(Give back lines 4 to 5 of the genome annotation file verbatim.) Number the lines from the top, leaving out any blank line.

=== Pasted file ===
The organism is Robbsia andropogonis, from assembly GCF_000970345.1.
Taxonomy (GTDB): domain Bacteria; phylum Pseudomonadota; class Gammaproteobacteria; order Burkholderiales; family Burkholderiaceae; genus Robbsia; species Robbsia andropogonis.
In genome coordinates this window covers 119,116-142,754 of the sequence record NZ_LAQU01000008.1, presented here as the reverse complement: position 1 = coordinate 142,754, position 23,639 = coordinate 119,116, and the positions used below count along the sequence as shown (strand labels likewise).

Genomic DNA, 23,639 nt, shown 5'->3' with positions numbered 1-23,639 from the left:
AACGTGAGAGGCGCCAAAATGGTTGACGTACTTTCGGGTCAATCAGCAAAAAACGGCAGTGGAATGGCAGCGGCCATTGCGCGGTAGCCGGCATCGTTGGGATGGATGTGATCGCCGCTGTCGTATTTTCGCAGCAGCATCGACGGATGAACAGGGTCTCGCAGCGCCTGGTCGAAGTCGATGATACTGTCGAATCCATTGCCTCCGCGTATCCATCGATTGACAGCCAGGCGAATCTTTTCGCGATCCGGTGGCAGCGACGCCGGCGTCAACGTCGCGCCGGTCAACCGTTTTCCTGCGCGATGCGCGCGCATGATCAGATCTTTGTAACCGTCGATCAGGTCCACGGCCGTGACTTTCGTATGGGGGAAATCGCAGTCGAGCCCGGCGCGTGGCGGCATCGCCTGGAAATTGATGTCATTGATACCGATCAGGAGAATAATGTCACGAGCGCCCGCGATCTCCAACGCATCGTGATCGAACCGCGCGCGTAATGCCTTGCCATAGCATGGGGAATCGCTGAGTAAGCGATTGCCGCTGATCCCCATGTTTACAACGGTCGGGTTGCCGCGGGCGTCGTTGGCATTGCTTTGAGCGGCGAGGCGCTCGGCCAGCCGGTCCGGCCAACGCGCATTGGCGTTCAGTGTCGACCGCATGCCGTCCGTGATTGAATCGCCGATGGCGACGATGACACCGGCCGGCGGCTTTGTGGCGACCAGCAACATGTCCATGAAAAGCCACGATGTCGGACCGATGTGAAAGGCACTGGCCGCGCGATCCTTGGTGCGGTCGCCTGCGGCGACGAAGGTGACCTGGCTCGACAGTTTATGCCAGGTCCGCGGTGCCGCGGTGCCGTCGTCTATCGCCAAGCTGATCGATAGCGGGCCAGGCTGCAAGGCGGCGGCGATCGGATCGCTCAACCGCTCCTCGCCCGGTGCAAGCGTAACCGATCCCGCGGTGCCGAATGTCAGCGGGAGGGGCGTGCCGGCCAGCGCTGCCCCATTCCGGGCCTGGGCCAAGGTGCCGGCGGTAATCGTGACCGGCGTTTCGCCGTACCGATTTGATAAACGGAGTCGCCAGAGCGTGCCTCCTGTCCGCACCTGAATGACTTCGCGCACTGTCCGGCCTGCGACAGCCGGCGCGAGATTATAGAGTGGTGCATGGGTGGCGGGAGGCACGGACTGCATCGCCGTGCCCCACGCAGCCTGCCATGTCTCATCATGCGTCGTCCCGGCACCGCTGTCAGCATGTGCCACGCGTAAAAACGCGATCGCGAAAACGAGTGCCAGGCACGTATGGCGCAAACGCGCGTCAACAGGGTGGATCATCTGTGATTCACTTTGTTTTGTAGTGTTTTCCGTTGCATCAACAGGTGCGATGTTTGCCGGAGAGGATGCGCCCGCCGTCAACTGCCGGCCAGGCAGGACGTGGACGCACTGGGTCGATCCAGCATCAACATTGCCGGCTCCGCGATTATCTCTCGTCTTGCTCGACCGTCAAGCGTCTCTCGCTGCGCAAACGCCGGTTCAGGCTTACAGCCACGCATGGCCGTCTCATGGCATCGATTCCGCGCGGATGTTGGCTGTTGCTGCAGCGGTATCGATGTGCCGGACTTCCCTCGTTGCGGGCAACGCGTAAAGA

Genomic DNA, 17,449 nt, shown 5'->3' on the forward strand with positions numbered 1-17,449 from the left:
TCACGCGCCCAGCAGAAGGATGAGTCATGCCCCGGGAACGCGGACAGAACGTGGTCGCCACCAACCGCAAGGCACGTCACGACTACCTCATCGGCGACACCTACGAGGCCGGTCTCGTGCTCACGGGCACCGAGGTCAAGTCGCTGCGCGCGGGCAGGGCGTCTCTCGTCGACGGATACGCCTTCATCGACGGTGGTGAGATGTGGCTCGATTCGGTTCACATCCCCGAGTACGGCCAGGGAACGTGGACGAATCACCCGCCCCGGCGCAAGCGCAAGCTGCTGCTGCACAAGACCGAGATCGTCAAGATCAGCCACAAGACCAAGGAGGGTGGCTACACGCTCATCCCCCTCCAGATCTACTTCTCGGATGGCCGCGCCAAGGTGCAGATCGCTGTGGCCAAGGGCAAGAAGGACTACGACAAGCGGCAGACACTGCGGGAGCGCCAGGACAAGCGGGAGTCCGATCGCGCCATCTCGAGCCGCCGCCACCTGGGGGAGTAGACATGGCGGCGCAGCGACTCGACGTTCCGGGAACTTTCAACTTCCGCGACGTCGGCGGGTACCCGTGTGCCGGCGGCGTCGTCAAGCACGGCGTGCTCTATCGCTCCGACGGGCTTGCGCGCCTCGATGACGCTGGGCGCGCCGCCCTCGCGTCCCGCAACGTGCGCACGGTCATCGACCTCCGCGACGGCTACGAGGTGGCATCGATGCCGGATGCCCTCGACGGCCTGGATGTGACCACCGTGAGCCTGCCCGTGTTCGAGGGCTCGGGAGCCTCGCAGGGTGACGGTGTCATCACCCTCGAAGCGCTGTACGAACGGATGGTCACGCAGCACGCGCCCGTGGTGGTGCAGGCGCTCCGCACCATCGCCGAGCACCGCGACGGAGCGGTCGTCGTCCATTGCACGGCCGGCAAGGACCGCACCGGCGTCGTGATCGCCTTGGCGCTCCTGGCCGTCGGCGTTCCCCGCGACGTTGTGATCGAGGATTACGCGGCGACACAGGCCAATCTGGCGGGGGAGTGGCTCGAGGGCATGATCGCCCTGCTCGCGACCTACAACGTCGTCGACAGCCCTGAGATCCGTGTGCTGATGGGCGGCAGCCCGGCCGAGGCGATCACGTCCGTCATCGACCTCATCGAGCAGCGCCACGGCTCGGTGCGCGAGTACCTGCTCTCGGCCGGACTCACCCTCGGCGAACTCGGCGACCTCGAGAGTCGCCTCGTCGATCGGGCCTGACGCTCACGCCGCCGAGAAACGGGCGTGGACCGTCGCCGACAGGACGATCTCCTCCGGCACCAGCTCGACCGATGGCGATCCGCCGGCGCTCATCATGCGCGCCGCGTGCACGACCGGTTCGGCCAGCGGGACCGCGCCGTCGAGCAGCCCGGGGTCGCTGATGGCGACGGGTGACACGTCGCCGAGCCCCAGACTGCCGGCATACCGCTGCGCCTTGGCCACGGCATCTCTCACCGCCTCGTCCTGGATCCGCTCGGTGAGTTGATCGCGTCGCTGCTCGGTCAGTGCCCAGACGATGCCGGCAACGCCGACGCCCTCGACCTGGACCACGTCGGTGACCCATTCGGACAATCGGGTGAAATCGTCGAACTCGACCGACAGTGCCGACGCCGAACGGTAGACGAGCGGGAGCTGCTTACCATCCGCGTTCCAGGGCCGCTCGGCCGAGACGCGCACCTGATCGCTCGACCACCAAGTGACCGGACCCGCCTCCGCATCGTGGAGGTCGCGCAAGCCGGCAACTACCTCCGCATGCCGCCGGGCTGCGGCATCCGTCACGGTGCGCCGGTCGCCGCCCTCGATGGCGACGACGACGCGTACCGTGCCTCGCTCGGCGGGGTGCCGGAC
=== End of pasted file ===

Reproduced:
Genomic DNA, 23,639 nt, shown 5'->3' with positions numbered 1-23,639 from the left:
AACGTGAGAGGCGCCAAAATGGTTGACGTACTTTCGGGTCAATCAGCAAAAAACGGCAGTGGAATGGCAGCGGCCATTGCGCGGTAGCCGGCATCGTTGGGATGGATGTGATCGCCGCTGTCGTATTTTCGCAGCAGCATCGACGGATGAACAGGGTCTCGCAGCGCCTGGTCGAAGTCGATGATACTGTCGAATCCATTGCCTCCGCGTATCCATCGATTGACAGCCAGGCGAATCTTTTCGCGATCCGGTGGCAGCGACGCCGGCGTCAACGTCGCGCCGGTCAACCGTTTTCCTGCGCGATGCGCGCGCATGATCAGATCTTTGTAACCGTCGATCAGGTCCACGGCCGTGACTTTCGTATGGGGGAAATCGCAGTCGAGCCCGGCGCGTGGCGGCATCGCCTGGAAATTGATGTCATTGATACCGATCAGGAGAATAATGTCACGAGCGCCCGCGATCTCCAACGCATCGTGATCGAACCGCGCGCGTAATGCCTTGCCATAGCATGGGGAATCGCTGAGTAAGCGATTGCCGCTGATCCCCATGTTTACAACGGTCGGGTTGCCGCGGGCGTCGTTGGCATTGCTTTGAGCGGCGAGGCGCTCGGCCAGCCGGTCCGGCCAACGCGCATTGGCGTTCAGTGTCGACCGCATGCCGTCCGTGATTGAATCGCCGATGGCGACGATGACACCGGCCGGCGGCTTTGTGGCGACCAGCAACATGTCCATGAAAAGCCACGATGTCGGACCGATGTGAAAGGCACTGGCCGCGCGATCCTTGGTGCGGTCGCCTGCGGCGACGAAGGTGACCTGGCTCGACAGTTTATGCCAGGTCCGCGGTGCCGCGGTGCCGTCGTCTATCGCCAAGCTGATCGATAGCGGGCCAGGCTGCAAGGCGGCGGCGATCGGATCGCTCAACCGCTCCTCGCCCGGTGCAAGCGTAACCGATCCCGCGGTGCCGAATGTCAGCGGGAGGGGCGTGCCGGCCAGCGCTGCCCCATTCCGGGCCTGGGCCAAGGTGCCGGCGGTAATCGTGACCGGCGTTTCGCCGTACCGATTTGATAAACGGAGTCGCCAGAGCGTGCCTCCTGTCCGCACCTGAATGACTTCGCGCACTGTCCGGCCTGCGACAGCCGGCGCGAGATTATAGAGTGGTGCATGGGTGGCGGGAGGCACGGACTGCATCGCCGTGCCCCACGCAGCCTGCCATGTCTCATCATGCGTCGTCCCGGCACCGCTGTCAGCATGTGCCACGCGTAAAAACGCGATCGCGAAAACGAGTGCCAGGCACGTATGGCGCAAACGCGCGTCAACAGGGTGGATCATCTGTGATTCACTTTGTTTTGTAGTGTTTTCCGTTGCATCAACAGGTGCGATGTTTGCCGGAGAGGATGCGCCCGCCGTCAACTGCCGGCCAGGCAGGACGTGGACGCACTGGGTCGATCCAGCATCAACATTGCCGGCTCCGCGATTATCTCTCGTCTTGCTCGACCGTCAAGCGTCTCTCGCTGCGCAAACGCCGGTTCAGGCTTACAGCCACGCATGGCCGTCTCATGGCATCGATTCCGCGCGGATGTTGGCTGTTGCTGCAGCGGTATCGATGTGCCGGACTTCCCTCGTTGCGGGCAACGCGTAAAGA